“Friends, straight or gay couples, cohabitating seniors and others could walk into the City-County Building, show evidence of their ‘mutual commitment,’ and come away with official recognition of their relationship under a proposal introduced by Pittsburgh Councilman Bruce Kraus yesterday. The proposed ‘domestic registry’ would allow certain city employees to share their fringe benefits with partners, and other employers could opt to treat registrants like married couples. More broadly, it would allow almost any two city residents to ‘legitimize their relationships and families,’ as Mr. Kraus put it.”
This is a good start. The important part from my point of view isn’t about gay couples, but friends and cohabitating seniors. It shouldn’t matter why two people choose to share their fortunes, only that they so choose. The bit about legitimizing relationships and families is where I part ways with Kraus, though. Here’s where I think he goes off the rails:
“‘It makes us a much more desirable location for young, bright, cutting-edge people who want to come in and live in progressive areas,’ said Mr. Kraus, who is openly gay. ‘It really is about being a good place to attract progressive employees and employers, and grow.'”
Attracting “progressive” employees is of absolutely no importance to me. Attracting good citizens who wish to set roots in Pittsburgh is. This shouldn’t be about furthering progressive ideals or recognizing gay relationships. This is about civil liberties and the freedom to choose the person with whom you will share your benefits.
“Under the legislation, any two unmarried city residents — unless they are related too closely to be married under state law — could apply with the city Personnel Department. They would have to show three pieces of documentation of ‘mutual responsibility,’ which can include loan papers, utility bills, insurance policies, wills, powers of attorney, contracts, motor vehicle titles, bank or credit account statements, or evidence of shared child care responsibility. They then would pay $25 to be certified in the ‘mutual commitment registry.’ The designation would apply until one party either presented an affidavit ending the relationship or died.”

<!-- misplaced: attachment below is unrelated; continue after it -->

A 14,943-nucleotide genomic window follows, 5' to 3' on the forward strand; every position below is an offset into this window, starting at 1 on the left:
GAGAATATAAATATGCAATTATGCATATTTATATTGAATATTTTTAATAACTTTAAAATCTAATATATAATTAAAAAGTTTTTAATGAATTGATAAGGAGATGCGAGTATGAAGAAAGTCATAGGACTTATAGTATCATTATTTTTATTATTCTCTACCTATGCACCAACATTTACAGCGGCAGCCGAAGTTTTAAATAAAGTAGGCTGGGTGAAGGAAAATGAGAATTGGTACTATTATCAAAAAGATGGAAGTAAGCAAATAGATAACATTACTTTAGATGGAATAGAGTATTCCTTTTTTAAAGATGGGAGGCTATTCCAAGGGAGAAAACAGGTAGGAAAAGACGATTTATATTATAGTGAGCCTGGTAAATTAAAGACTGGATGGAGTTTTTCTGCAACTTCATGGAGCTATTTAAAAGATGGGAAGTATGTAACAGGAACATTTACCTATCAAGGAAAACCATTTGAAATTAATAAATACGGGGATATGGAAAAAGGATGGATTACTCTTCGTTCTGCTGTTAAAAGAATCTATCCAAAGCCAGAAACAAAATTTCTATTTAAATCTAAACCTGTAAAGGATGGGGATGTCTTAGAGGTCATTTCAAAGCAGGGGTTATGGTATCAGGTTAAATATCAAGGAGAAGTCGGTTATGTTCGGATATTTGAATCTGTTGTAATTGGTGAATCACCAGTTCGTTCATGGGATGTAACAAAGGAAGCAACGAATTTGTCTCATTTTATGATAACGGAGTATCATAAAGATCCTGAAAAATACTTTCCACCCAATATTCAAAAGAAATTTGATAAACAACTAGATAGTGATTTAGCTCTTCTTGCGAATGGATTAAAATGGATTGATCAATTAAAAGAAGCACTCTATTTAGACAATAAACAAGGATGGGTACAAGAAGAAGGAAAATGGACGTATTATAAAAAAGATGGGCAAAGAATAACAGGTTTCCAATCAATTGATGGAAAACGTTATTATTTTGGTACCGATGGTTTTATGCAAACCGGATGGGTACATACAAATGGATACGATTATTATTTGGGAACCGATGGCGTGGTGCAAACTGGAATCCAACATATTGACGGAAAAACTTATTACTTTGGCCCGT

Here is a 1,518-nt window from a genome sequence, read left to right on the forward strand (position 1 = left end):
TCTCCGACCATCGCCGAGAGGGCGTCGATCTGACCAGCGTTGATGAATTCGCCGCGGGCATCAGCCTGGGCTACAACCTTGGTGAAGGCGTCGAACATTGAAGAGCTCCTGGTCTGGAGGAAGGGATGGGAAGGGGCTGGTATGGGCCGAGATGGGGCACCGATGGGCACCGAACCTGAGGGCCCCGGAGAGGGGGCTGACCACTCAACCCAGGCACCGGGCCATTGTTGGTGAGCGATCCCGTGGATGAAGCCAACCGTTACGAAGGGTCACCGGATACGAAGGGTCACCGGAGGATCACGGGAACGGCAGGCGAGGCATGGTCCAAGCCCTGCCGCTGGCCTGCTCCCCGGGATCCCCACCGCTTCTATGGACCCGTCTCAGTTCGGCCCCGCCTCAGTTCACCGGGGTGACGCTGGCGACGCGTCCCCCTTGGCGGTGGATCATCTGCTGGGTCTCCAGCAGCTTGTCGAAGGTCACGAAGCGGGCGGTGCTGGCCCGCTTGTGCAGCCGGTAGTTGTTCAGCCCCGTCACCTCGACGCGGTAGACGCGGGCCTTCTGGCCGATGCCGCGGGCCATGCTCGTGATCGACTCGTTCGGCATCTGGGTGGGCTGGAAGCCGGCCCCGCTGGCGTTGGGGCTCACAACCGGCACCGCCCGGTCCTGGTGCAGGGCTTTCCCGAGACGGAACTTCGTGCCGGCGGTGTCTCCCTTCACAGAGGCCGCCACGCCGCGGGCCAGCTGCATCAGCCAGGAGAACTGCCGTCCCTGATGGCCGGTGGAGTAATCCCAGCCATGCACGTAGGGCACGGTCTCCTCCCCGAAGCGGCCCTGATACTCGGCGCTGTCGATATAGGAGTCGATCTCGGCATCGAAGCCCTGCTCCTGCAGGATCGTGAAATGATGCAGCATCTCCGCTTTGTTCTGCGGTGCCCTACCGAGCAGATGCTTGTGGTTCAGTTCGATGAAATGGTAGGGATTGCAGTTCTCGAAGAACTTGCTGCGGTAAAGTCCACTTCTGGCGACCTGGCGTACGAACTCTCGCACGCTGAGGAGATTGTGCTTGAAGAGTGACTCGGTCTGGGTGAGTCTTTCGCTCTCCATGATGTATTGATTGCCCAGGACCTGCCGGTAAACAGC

This seems to be exactly the kind of contractually binding civil union I’ve alluded to. It’s also very similar to the solution the University of Pittsburgh found for gays demanding the ability to share benefits with their partners. IIRC, the university requires affidavits to recognize and cease recognition of domestic partnerships.
The only obvious flaw in Kraus’ proposal is that the state of Pennsylvania restricts how closely one may be related to one’s spouse. This isn’t a marriage, though, and close relations would be hurt by this restriction. For instance, two elderly sisters couldn’t register themselves as mutually committed despite sharing residence and financial burdens. Still, this is a good start toward getting the State to restrict itself control of contract regulation and enforcement, the Church to regain control of marriage, and the People to regain control of their lives, their liberties, and their property.